Co-Parenting: Its Only Massive

This book is fab & available on Amazon. The parents have a festive unmarry day and all.  Great. 

I've put off writing this post because it involves other people.  I don't think I have the right to write about others, especially not their personal lives.  Tempering this is a desire to share what an awesome experience I've had (and currently have) with co-parenting.

Also, one more thing I want to say is that this post doesn't exist to pressure or shame other parents into doing what I'm doing.  Everyone needs to find their own way and although this has been an absolute winner for us, everyone is different.

I have been co-parenting (one week on, one week off) with my ex-partner for the last four years.  I had some doubts going into it, like, 'surely a child needs to have one home for stability?' Not only have my doubts been proven wrong, but my daughter is secure in the fact she has two homes (not just one).

The once-a-week drop off/pick up also makes things a lot easier.  We had tried different schedules before co-parenting and this has been much more settling to my daughter.  And to me.  Instead of bouncing back and forth between mom's & dad's houses, she spends an entire week at each.  With one change per week.  Its easy to remember and to plan for.

What else about co-parenting rocks? 

You get down time in the weeks the kids are at the other parent's house and are recharged & ready to rock-n-roll when the kids come home.

50/50 parenting.  My daughter gets to work on her homework equally with her mom and her dad. Gets to work on art projects / play / and just hang out with us both, equally.  She spends more quality time with each one of us than many kids do with each of their parents who are living together.

We split the back-to-school costs / shopping evenly.

A variety of different experiences. It sounds obvious but because my daughter's dad and I are into different things, she gets a massive amount of variety.  She loves metal and gaming, both of which I encourage in her but cannot take any credit for, those are totally down to her dad.  On holidays I tend to gravitate to hotels & spas or skiing so she gets those experiences with me and gets to enjoy a different (but equally cool) style of holidays when she's with her dad.  I'm so grateful that she has this wealth of experiences.

If you cannot find something, you can easily assume it is at the other parents house since you, dear parent, are far too organised to lose anything, ever.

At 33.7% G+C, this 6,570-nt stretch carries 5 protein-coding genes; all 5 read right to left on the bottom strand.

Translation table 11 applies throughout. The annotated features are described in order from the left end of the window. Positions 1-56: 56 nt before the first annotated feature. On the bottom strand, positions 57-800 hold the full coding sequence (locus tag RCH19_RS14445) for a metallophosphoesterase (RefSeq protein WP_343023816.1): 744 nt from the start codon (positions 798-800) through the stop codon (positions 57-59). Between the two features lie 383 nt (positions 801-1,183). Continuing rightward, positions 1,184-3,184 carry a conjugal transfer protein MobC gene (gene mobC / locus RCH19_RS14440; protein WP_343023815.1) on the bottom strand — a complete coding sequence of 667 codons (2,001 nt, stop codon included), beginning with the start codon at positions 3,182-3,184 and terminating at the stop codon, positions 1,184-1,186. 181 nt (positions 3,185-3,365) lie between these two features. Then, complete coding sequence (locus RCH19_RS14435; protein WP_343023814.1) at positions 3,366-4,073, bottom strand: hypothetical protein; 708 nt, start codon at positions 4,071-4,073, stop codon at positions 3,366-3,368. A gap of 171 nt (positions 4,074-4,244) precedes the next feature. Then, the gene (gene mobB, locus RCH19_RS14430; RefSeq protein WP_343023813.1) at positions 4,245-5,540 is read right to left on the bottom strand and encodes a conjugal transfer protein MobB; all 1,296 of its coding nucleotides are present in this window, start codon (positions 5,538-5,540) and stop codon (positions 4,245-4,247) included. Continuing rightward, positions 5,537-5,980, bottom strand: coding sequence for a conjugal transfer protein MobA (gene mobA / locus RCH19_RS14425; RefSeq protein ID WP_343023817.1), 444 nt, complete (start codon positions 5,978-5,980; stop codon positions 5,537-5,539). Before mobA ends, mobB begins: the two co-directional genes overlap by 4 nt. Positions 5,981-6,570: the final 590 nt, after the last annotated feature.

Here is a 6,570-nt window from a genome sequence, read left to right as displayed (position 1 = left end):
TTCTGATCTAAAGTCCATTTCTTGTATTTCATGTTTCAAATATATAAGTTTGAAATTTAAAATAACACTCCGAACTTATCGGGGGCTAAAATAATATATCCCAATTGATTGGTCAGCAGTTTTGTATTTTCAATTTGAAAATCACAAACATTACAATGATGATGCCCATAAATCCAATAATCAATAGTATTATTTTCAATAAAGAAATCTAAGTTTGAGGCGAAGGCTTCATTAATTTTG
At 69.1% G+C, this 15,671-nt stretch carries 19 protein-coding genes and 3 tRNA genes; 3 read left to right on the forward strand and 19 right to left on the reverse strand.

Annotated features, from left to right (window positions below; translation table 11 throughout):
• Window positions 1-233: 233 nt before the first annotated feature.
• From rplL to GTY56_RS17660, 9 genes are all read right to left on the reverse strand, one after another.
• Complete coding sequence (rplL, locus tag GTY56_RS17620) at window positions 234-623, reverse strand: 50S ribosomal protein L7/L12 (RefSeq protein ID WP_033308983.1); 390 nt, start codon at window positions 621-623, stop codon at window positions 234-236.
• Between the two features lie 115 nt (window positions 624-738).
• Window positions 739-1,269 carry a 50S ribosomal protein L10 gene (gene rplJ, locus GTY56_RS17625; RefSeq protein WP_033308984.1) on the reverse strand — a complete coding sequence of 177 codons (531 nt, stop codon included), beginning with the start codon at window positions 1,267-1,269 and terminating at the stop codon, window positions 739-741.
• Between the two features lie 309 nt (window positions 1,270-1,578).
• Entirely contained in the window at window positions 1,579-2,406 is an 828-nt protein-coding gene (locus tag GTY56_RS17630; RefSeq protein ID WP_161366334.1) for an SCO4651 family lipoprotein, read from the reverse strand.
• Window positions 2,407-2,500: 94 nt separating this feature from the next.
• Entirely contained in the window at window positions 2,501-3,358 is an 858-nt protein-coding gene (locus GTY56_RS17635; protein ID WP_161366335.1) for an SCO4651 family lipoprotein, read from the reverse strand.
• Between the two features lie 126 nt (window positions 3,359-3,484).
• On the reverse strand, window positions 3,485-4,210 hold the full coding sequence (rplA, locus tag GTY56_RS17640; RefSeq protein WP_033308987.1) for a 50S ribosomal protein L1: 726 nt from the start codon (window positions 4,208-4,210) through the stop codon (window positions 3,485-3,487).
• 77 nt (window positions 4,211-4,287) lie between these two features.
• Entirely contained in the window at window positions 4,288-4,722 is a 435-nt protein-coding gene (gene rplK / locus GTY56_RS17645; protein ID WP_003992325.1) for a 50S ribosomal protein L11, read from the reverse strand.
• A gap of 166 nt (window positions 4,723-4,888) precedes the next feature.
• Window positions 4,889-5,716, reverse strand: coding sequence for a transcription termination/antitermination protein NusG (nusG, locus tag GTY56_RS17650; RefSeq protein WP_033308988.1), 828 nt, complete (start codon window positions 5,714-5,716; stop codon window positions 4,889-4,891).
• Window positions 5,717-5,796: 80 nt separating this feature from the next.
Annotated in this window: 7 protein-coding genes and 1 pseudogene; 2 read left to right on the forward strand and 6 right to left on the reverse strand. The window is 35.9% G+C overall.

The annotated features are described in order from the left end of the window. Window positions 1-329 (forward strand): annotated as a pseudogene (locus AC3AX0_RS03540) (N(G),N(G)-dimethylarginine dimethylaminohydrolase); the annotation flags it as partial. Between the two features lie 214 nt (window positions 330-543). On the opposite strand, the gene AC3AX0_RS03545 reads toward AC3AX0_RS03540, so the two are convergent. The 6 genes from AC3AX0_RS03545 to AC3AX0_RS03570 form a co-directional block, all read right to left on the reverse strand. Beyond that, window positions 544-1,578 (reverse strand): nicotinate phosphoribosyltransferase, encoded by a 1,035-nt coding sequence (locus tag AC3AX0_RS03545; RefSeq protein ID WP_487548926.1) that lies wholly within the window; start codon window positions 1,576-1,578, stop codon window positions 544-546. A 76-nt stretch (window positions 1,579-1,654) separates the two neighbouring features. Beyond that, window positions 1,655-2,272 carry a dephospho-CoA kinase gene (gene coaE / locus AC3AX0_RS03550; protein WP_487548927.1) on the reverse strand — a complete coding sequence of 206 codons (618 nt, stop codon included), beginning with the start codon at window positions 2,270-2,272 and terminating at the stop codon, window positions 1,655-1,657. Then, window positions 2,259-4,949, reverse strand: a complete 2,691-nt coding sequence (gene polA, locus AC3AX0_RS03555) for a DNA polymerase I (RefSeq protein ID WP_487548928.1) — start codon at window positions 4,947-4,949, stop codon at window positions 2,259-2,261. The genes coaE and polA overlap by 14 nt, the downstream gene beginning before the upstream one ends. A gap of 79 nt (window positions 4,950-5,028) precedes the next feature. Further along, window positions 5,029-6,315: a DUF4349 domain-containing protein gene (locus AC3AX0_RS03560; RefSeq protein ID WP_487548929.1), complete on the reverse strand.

What doesn't rock about co-parenting? 

I often get the question, 'Don't you miss your daughter when she's at her dad's?' Well, of course I do.  But I'm not going to put my own selfishness ahead of what's in her best interest.  She has a great relationship with her dad.  Why would I want to get in the way of that? What sort of person would do that?

Co-ordinating playdates.  We do a lot of playdates, which is fab.  But when you do the week on / week off schedule, that limits the dates in your diary.  I never schedule plans for her dad - that would be very uncool.  His week, his plans.  And I have to say, once people realise your schedule, they are very good about it. Who isn't busy these days?

Everyone likes to see their experience represented in media, tv & books.  Some great books for the kids of parents who don't live together are out there & available on Amazon. 

What do you need to start co-parenting? 

Basically just a mutual desire to do so, and a commitment to be the sole parent on your 'on' week.

Usually, when parents decide not to live together anymore, one parent becomes the 'day-to-day' parent and the other parent becomes the 'weekend/occasional' parent.  The parent who's been doing all the day-to-day stuff needs to give up control and let the other parent get on with her/his parenting. The parent who's only been doing weekend/occasional parenting needs to respect the work the day-to-day parent has done up until that point and get used to shouldering a lot more responsibility and active parenting.

Remember to NEVER bad mouth your ex to your kids.  They'll resent you for it. Plus, if your ex is really a jerk, your kids will find that out in their own time.  Bad mouthing a former partner to a child is unconscionable to me.  Nobody wants to hear someone running down their parents.

Communicate with each other in a respectful way.  This is a no brainer.  If you have travel plans coming up, let the other person know.  Don't make assumptions about their schedule and don't take them for granted. Its nice to be nice.

Enjoy your career as a co-parent!

When people find out I'm divorced they assume I'm a single mom.  I love correcting them.  "No.  I'm a CO-PARENT!"




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